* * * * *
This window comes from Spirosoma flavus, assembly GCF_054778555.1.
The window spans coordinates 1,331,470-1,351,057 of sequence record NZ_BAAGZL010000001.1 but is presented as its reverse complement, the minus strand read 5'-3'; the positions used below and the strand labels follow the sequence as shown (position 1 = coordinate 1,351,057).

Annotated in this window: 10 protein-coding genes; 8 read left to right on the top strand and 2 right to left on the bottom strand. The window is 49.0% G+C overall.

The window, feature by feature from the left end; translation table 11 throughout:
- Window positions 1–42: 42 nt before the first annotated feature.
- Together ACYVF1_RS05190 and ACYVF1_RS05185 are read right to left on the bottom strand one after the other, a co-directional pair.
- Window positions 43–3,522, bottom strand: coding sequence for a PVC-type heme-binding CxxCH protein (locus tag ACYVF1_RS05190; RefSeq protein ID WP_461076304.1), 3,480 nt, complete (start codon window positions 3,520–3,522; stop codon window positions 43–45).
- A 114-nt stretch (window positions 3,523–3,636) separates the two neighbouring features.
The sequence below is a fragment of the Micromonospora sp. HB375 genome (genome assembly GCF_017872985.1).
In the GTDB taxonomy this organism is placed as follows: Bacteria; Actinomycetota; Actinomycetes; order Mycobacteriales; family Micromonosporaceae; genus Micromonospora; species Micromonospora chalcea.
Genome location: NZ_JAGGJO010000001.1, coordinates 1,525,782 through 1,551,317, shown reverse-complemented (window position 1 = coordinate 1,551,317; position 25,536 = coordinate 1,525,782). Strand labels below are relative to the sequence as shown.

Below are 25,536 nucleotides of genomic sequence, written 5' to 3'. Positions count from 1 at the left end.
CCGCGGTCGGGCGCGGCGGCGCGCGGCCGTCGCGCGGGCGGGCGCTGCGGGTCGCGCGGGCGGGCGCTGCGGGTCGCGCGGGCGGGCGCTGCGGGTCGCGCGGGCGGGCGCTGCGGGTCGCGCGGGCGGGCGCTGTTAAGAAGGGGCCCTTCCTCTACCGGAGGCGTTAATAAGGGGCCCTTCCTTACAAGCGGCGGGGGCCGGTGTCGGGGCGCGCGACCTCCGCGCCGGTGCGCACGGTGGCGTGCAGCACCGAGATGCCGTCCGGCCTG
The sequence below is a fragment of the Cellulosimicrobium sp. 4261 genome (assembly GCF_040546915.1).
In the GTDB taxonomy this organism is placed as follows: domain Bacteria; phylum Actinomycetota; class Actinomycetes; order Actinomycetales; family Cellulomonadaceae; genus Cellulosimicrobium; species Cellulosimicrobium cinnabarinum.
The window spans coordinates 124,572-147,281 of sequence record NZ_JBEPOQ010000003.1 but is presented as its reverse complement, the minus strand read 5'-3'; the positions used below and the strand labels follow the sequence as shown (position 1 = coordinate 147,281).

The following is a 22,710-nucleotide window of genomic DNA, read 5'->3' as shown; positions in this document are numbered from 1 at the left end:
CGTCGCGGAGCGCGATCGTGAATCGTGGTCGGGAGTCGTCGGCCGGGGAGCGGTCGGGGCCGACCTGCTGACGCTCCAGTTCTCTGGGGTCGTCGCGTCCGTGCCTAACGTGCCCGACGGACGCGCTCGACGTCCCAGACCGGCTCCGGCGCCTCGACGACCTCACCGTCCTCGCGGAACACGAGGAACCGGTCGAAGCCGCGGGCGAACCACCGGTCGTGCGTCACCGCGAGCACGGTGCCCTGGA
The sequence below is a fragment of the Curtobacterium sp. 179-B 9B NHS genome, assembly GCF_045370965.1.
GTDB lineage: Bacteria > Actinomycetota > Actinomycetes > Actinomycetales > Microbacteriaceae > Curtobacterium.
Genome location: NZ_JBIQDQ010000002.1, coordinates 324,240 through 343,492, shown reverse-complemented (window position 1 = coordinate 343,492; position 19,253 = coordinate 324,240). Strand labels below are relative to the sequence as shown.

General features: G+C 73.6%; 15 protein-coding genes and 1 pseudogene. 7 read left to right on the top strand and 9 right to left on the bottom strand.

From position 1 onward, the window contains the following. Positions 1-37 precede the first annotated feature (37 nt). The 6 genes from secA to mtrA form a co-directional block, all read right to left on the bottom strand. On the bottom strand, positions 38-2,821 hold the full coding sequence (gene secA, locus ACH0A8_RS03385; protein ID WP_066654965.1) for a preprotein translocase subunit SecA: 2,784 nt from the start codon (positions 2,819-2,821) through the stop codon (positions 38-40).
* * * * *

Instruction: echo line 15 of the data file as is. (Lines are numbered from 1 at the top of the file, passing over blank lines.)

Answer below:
In the GTDB taxonomy this organism is placed as follows: domain Bacteria; phylum Actinomycetota; class Actinomycetes; order Actinomycetales; family Cellulomonadaceae; genus Cellulosimicrobium; species Cellulosimicrobium cinnabarinum.